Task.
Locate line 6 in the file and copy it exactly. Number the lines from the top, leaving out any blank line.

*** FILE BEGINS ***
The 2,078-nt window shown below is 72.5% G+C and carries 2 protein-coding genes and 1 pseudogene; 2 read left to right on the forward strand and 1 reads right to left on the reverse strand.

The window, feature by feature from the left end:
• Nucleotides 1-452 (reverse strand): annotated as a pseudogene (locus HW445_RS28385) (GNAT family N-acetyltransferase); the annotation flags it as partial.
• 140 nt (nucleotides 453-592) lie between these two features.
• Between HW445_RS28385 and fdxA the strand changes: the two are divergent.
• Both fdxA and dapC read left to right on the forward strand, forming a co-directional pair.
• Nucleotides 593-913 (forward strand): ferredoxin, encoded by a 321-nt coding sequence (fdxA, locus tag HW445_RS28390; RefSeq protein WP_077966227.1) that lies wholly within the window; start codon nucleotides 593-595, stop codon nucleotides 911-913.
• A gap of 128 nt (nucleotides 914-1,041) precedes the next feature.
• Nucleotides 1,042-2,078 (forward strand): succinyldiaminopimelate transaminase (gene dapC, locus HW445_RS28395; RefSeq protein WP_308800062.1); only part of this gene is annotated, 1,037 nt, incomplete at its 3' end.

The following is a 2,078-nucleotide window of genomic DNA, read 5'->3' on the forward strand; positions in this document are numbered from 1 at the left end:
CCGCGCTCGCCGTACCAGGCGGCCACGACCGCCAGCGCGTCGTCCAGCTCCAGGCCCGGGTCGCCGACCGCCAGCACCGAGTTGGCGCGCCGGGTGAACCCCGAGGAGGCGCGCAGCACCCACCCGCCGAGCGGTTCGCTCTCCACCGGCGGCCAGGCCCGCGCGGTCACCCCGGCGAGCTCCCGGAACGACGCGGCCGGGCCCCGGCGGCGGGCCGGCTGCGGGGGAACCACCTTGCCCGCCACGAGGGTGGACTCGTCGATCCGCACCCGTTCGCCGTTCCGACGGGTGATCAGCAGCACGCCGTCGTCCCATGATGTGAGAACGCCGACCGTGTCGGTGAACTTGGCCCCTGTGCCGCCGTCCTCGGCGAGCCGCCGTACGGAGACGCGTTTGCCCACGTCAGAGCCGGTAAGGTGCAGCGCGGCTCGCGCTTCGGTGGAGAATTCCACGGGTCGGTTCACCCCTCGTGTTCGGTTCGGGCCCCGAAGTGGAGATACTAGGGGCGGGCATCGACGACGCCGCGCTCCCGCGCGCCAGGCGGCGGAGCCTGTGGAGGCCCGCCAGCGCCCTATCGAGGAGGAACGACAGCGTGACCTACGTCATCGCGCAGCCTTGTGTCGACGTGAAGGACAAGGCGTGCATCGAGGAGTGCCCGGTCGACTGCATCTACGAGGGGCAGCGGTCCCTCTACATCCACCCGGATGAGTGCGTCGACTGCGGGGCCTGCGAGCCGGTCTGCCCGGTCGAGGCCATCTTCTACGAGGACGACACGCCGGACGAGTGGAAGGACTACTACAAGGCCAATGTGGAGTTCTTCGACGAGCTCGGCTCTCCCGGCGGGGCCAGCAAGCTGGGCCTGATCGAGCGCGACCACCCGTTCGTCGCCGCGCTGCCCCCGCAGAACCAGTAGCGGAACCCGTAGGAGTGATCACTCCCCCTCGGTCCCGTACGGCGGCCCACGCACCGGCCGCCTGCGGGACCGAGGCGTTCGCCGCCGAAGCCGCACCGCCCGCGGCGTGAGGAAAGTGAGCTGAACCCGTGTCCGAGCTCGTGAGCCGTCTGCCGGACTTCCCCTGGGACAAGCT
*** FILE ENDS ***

• Both fdxA and dapC read left to right on the forward strand, forming a co-directional pair.